He said state law presumes that county canvassing boards have the discretion to count votes as its members see fit. A judge would have to conclude board members acted improperly and abused that discretion, Richard said, before adjusting vote totals.
Joseph Klock, representing the secretary of state, said Gore's attorneys are mixing various state laws into "sort of an election-code omelet." He argued that Gore should have challenged the election results in every county.
Otherwise, Klock said, the court would have to rely on "a voodoo presentation of statistics" to determine how the three contested counties hand-picked by Gore would affect the state results because ballots from 64 other counties would not be re-examined.
"I do not believe, your honor, that there is any basis whatsoever to have a pick-and-choose manual recount in the state of Florida in a statewide race," Klock said.
While the trial is historic, it also is routine.
Witnesses testified. Lawyers questioned. Lawyers on the other side objected. And the judge rubbed his eyes and became impatient before lunch.
"Is this witness going to be on all day?" Sauls asked at one point during more than three hours of testimony by Gore's first witness.
Kimball Brace, president of the consulting firm Election Data Services, testified for Gore that dimples in punch card ballots could be created if the rubber underneath the ballot had deteriorated, preventing the stylus from punching through.
Bush lawyers later responded with a rubber expert who testified about the quality of the types of rubber used in voting machines, but acknowledged he has not examined the machines used in the election.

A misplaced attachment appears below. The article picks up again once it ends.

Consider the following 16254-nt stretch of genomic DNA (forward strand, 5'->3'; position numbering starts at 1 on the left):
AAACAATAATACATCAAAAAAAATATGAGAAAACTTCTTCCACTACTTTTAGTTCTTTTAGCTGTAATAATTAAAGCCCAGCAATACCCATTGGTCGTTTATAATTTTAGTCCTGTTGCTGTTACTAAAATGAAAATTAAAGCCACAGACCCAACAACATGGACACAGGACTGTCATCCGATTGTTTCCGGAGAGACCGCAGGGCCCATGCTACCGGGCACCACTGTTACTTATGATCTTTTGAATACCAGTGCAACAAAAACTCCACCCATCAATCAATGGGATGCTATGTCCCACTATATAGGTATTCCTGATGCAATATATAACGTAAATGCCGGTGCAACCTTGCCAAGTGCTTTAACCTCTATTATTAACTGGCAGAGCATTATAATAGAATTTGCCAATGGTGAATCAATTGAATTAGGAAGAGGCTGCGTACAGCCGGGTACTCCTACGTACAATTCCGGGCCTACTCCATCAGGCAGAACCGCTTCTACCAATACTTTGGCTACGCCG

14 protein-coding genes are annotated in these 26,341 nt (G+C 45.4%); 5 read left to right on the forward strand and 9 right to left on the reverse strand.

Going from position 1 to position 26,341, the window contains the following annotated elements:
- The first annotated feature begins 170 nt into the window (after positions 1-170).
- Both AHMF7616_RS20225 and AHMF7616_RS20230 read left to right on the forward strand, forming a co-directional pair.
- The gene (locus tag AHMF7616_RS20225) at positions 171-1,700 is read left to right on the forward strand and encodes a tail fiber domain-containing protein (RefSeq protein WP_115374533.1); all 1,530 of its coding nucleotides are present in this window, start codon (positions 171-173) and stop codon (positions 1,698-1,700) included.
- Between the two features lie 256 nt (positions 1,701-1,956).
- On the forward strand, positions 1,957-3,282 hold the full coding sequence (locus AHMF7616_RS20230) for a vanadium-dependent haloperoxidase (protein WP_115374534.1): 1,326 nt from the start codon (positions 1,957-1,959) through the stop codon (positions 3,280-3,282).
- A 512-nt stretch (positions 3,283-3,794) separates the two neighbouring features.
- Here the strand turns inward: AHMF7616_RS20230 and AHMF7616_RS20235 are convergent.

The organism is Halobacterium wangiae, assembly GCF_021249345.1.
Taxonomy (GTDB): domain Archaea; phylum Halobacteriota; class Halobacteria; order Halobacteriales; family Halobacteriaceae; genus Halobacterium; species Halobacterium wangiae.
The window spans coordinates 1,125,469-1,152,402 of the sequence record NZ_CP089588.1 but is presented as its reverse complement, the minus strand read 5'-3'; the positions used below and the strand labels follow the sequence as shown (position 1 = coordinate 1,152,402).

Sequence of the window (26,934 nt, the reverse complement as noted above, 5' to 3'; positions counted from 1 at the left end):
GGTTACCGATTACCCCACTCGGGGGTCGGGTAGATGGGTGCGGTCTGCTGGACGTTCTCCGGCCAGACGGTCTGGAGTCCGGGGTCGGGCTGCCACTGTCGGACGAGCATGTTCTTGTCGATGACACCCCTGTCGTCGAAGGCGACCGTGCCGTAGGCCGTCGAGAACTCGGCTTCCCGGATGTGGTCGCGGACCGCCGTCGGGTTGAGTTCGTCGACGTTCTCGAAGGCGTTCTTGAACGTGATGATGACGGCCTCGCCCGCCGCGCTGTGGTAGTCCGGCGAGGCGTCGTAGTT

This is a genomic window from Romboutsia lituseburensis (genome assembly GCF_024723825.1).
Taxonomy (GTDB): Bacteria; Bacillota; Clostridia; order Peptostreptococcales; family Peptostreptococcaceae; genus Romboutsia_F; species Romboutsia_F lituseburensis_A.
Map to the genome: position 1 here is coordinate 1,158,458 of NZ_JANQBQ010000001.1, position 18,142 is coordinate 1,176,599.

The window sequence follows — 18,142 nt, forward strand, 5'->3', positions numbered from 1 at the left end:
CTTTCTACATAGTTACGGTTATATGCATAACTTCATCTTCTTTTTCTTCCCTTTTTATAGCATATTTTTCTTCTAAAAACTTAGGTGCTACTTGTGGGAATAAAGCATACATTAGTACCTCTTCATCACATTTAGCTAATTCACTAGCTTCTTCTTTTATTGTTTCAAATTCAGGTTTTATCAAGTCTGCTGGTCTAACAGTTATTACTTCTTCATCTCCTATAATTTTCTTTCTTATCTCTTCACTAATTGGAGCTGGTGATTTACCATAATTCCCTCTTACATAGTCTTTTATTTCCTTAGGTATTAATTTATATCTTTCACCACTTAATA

Brace also testified that the chad is not cleaned out of the machines after every election in Palm Beach. He said a buildup could make it difficult for voters to cleanly punch through their ballots, and he defended hand recounts.
"When you have a close election," he said, "a manual hand count is the only way of knowing exactly how many votes were cast for each candidate."
But Brace's rambling testimony could have done Gore as much as harm as good.
Sauls brushed aside a line of questioning that suggested voters tried to scratch out votes without properly placing the punch cards in the machines. Brace also acknowledged it would be best to look at all the ballots, not just those Gore wants to recount, and all of the races to determine if there was a pattern of indentations instead of cleanly punched holes.
"You would expect those indentations to continue down the ballot," he said.
With exaggerated movements, each side tried to bolster their arguments about chad from punch card ballots that are stuck in machines.
Bush attorney Beck handled a voting machine like fine china as he suggested chad could easily fall out as the machines are moved from voting precincts to storage sites.
"They don't walk this way all the way to the warehouse so they don't trip over piles of chad?" Beck asked, carrying the suitcase-sized machine gingerly in both hands.
A short time later Gore attorney Steve Zack violently shook the machine.
"You ever seen someone after voting shake the machine to get all the chad out of there?" he asked Brace.
In a trial of such weight, there were other moments of levity.
A lawyer representing Panhandle residents who believe they have been disenfranchised raised a few eyebrows with an opening statement making comparisons to George Orwell's Animal Farm.
When Klock, Harris' lawyer, apologized for referring to notes, the folksy judge cut him off.
"Don't feel bad," said Sauls, his glasses sliding down his nose as he scribbled notes himself. "I'll burn up a pad here in a little bit."
Hours later, Bush attorney Beck asked a statistician who was a witness for Gore a hypothetical question about determining the relationship between storks in England and the birth rate.
"I didn't know there were storks in England," replied Yale University professor Nicolas Hengartner. "In Poland, they have storks like that."